I am hoping to understand something that I have been observing for some time already and that I cannot seem to understand. I am quite new to Deep Learning and PyTorch so please bear with me.
I have been training a network on a workstation’s GPU. It’s a network that works with EEG signals (N channels, M time samples per channel), so the inputs are three dimensional batches of shape (batch_size, N, M). I have around 100k of these samples.
I have been training different configurations of the network, with different parameters. Last week I tried to run a simple parameter study, to analyze the impact of one parameter on the performance of the model. To do this, I have a script that iterates over the different values of the parameters. For each value, the network class is instantiated, the network trained and the final plots and results obtained. The initialization of the dataloaders take place outside of this loop since they are quite slow.
What I have observed is that the first iteration of this for loop takes ~6x more time than the following iterations.
The results seem to be consistent, the final results show that even if the first network has less parameters than the following, it’s the slowest to train by a huge difference. I have read that it’s possible that PyTorch might cache some operations, but it does not sense to me to observe this huge speed up.
Is this behavior possible? Or do I definitely have a bug that I have still not found?
In case it’s relevant, when training, the network occupies around a 10% of the GPU’s VRAM.
Thank you very much for any type of help you can provide,
It depends on what operations are included in the first iteration of your loop. If the first iteration is doing things like instantiating the first CUDA tensor, calling the first CUDA kernels, etc., then the performance difference could be expected as there are overheads associated with creating the CUDA context and loading kernels into GPU memory. Additionally, if you are doing convolutions that have the same shape in subsequent iterations, the heuristics determining e.g., kernel selection would be run once and then cached for subsequent iterations.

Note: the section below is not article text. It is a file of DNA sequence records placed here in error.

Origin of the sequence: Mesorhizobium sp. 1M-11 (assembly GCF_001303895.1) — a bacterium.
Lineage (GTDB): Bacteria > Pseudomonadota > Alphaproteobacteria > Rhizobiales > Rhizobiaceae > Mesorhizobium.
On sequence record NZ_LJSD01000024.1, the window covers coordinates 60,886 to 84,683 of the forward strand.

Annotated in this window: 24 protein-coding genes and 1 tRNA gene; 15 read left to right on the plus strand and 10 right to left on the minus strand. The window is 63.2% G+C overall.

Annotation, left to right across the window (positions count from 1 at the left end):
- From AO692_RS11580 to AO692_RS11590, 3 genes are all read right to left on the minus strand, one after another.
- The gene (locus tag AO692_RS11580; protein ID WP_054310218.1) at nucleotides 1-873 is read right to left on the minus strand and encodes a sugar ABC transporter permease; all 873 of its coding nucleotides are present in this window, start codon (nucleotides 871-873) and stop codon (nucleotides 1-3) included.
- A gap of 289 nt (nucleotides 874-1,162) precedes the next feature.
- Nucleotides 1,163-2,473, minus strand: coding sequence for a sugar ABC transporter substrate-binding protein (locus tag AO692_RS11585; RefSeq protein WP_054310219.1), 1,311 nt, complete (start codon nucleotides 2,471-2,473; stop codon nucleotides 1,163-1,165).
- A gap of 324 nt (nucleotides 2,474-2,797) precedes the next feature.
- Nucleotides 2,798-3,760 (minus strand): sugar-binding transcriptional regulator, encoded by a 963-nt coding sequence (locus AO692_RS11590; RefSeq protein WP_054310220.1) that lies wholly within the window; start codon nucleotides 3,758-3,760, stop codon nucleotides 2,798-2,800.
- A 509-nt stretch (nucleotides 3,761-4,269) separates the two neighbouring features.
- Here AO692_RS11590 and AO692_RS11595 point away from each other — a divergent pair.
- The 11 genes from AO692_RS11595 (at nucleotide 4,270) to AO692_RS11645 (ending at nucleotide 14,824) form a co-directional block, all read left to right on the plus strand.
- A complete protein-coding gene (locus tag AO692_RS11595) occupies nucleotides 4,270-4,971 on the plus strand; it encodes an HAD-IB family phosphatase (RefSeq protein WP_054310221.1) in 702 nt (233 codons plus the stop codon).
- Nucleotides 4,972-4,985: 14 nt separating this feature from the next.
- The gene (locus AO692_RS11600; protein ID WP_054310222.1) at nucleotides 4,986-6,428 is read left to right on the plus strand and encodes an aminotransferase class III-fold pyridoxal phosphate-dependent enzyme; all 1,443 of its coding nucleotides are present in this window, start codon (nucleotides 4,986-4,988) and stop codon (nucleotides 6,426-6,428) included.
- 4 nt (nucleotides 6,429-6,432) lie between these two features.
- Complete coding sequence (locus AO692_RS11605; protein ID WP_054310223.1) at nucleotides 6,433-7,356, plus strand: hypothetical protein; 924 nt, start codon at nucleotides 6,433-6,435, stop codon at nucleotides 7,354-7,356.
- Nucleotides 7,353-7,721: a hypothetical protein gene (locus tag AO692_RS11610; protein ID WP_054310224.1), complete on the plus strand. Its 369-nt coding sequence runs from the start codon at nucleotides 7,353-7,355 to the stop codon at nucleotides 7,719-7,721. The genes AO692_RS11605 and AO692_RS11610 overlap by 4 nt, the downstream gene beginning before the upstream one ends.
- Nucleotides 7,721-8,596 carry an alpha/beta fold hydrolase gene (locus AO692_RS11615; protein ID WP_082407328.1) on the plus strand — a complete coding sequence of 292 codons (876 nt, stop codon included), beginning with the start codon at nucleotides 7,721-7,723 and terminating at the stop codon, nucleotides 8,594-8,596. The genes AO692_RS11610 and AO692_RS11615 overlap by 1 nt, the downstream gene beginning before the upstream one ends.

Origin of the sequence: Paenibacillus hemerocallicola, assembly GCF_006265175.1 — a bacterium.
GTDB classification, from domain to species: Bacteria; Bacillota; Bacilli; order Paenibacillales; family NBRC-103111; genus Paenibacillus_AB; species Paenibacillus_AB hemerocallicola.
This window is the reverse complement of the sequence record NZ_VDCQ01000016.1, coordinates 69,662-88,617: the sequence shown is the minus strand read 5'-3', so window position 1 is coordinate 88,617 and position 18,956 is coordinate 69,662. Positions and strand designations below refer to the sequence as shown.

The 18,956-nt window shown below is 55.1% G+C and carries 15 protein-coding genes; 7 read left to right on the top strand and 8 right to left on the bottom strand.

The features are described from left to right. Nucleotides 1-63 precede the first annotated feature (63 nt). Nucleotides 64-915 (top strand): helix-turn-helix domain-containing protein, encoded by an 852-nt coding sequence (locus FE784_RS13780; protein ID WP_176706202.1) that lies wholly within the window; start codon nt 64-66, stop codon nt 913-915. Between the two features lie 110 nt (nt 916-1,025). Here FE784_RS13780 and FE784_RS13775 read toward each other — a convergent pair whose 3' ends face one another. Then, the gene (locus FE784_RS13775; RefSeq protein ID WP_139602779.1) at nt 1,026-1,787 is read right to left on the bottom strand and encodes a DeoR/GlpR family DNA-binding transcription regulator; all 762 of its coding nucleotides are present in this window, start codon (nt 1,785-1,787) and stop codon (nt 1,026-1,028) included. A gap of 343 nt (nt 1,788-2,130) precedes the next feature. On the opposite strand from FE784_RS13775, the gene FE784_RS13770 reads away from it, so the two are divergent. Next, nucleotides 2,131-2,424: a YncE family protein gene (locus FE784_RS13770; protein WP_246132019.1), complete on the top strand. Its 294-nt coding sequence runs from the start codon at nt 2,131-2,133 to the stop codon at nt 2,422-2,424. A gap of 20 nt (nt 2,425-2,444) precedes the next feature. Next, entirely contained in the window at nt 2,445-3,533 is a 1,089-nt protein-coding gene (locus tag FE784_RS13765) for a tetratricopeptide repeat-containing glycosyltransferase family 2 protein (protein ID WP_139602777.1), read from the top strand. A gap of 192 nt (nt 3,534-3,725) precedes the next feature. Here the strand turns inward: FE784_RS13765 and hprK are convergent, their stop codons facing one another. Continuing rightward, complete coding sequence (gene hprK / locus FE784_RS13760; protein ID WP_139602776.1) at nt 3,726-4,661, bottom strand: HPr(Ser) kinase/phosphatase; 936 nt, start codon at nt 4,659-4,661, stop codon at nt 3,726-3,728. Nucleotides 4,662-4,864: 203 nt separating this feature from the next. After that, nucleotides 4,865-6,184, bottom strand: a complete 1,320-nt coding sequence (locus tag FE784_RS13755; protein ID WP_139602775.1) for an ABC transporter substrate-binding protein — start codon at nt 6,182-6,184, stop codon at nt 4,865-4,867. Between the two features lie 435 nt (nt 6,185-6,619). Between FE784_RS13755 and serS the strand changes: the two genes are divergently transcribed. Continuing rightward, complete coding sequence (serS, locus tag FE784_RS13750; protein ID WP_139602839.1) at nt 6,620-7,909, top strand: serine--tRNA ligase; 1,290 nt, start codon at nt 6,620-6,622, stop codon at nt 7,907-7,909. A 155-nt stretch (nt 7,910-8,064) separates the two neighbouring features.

It’s common practice to throw out the first/several warmup iterations when doing model benchmarking, as even factors such as GPU clocks ramping up from an idle power state will perturb the results.
Thank you for your quick response. However, I do not yet quite understand the problem I have.
Each iteration of my for loop consists of instantiating a new model and training it. I understand that the first epochs of this training process, for each iteration, might be slower than the rest of the training process due to having to initialize CUDA kernels and instantiating . However, to me, it’s not clear that this results in such a considerable difference in time (first iteration ~6h, others ~1h).
Furthermore, the same architecture of the model seems to have different performance scores depending on what iteration of this for loop it has been trained on. If it’s been trained on the first iteration (slowest), the performance on the test set tends to be considerably better than if it’s trained in the second or third iteration of the for loop.
Is this also consistent with the warming up you mentioned? If yes, is there any literature I can read describing these situations and how best to deal with them?
Thank you very much for your help!